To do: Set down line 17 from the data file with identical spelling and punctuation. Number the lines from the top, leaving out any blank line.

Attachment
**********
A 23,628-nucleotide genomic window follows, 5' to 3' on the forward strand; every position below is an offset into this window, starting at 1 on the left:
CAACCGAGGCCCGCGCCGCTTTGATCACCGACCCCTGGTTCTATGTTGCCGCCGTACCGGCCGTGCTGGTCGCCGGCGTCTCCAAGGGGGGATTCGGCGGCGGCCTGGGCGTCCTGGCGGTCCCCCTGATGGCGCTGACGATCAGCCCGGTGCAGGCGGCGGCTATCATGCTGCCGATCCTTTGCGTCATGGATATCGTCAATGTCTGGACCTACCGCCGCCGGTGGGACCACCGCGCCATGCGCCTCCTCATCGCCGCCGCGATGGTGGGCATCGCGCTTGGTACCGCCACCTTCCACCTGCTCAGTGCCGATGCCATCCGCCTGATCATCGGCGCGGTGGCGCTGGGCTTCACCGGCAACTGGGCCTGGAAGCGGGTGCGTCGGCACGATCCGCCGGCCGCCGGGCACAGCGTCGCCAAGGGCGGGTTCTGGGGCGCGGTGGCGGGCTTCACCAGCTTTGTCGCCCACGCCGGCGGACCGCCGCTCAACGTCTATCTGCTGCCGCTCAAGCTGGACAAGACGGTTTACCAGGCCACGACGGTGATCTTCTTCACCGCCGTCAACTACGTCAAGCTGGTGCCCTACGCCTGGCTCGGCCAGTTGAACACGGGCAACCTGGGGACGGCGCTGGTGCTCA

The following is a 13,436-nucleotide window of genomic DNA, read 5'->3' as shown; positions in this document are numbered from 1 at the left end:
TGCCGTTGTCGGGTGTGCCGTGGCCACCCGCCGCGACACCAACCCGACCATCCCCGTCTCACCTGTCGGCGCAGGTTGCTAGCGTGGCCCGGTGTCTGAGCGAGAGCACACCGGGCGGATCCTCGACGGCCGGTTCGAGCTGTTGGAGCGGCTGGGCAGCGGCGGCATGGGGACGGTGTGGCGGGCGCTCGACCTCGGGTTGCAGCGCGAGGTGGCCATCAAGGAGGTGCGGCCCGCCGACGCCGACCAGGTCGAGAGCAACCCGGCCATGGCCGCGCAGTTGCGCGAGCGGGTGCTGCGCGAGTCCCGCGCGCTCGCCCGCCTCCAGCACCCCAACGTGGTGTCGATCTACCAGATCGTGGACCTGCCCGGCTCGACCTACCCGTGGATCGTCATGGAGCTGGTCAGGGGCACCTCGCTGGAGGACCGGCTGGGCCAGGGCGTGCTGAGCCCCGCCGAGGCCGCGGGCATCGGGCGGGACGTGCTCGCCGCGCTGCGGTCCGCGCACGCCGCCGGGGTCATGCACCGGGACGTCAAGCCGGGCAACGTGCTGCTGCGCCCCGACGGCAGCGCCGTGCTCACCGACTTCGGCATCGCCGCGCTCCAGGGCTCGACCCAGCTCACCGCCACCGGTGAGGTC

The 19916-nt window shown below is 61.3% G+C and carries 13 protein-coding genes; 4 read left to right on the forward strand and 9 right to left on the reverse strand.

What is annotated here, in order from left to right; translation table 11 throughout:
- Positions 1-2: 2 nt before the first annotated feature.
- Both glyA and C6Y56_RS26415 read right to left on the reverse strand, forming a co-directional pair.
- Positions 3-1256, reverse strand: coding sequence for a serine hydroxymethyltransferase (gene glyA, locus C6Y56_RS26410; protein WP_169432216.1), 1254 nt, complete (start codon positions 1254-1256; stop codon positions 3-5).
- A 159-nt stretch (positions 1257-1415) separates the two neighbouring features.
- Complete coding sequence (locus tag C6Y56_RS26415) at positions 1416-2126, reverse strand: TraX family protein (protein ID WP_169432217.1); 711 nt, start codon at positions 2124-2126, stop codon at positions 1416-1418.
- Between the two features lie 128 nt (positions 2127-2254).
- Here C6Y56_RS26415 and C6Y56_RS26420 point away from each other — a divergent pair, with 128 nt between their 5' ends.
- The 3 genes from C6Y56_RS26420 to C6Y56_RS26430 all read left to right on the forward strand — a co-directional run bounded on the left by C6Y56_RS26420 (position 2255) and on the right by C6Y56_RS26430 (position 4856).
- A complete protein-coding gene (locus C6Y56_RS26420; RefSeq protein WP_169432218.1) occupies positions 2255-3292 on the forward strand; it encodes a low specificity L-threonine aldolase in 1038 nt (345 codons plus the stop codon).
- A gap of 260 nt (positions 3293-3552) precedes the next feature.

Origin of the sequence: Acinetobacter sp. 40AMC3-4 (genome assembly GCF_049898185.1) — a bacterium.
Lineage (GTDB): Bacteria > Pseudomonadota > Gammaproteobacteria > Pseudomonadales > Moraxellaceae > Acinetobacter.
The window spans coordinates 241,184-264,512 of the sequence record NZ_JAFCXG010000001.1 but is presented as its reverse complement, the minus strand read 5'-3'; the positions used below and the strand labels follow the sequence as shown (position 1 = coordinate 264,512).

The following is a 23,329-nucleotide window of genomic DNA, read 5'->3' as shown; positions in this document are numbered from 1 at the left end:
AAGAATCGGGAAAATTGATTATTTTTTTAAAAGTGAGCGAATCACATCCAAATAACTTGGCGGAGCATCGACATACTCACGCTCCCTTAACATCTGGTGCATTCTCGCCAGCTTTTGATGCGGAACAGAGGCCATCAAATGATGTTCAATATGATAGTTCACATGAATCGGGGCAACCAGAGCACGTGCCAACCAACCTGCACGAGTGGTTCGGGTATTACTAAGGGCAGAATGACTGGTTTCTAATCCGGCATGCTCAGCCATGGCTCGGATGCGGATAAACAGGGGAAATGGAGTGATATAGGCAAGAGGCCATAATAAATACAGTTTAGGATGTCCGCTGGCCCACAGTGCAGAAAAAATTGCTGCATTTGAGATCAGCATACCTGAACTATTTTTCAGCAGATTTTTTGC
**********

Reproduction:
Origin of the sequence: Acinetobacter sp. 40AMC3-4 (genome assembly GCF_049898185.1) — a bacterium.